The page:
For Health Science Students
Population and Development
Melake Demena HaramayaUniversity
In collaboration with the Ethiopia Public Health Training Initiative, The Carter Center, the Ethiopia Ministry of Health, and the Ethiopia Ministry of Education
Funded under USAID Cooperative Agreement No. 663-A-00-00-0358-00. Produced in collaboration with the Ethiopia Public Health Training Initiative, The Carter Center, the Ethiopia Ministry of Health, and the Ethiopia Ministry of Education.
Important Guidelines for Printing and Photocopying Limited permission is granted free of charge to print or photocopy all pages of this publication for educational, not-for-profit use by health care workers, students or faculty. All copies must retain all author credits and copyright notices included in the original document. Under no circumstances is it permissible to sell or distribute on a commercial basis, or to claim authorship of, copies of material reproduced from this publication. ©2005 by Melake Demena All rights reserved. Except as expressly provided above, no part of this publication may be reproduced or transmitted in any form or by any means, electronic or mechanical, including photocopying, recording, or by any information storage and retrieval system, without written permission of the author or authors.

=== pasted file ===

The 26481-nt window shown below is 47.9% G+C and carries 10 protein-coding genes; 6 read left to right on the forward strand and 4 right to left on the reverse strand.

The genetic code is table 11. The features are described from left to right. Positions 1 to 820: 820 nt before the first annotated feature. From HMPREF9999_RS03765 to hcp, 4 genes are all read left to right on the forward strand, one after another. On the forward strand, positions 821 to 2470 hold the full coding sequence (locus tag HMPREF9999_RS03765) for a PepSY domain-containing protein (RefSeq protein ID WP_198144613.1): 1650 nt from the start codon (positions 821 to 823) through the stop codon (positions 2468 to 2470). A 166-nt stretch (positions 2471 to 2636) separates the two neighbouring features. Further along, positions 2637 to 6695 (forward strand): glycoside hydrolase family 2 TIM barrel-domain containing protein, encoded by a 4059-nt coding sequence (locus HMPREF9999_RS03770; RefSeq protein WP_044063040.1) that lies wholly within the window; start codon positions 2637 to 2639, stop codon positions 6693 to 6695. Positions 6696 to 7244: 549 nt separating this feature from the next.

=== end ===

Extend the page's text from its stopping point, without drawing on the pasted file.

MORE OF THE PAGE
This material is intended for educational use only by practicing health care workers or students and faculty in a health care field.
Studies within particular countries, suggest that
population growth above 2% a year inhibits efforts to raise income in poor countries with high birth rates and young age structure. In countries that are already poor, then, rapid population growth only makes matters worth leading to economic insecurity. Economic insecurity, intern, encourages people to have large families. Poverty and lack of economic opportunities increase incentives to exploit marginal resources, such as...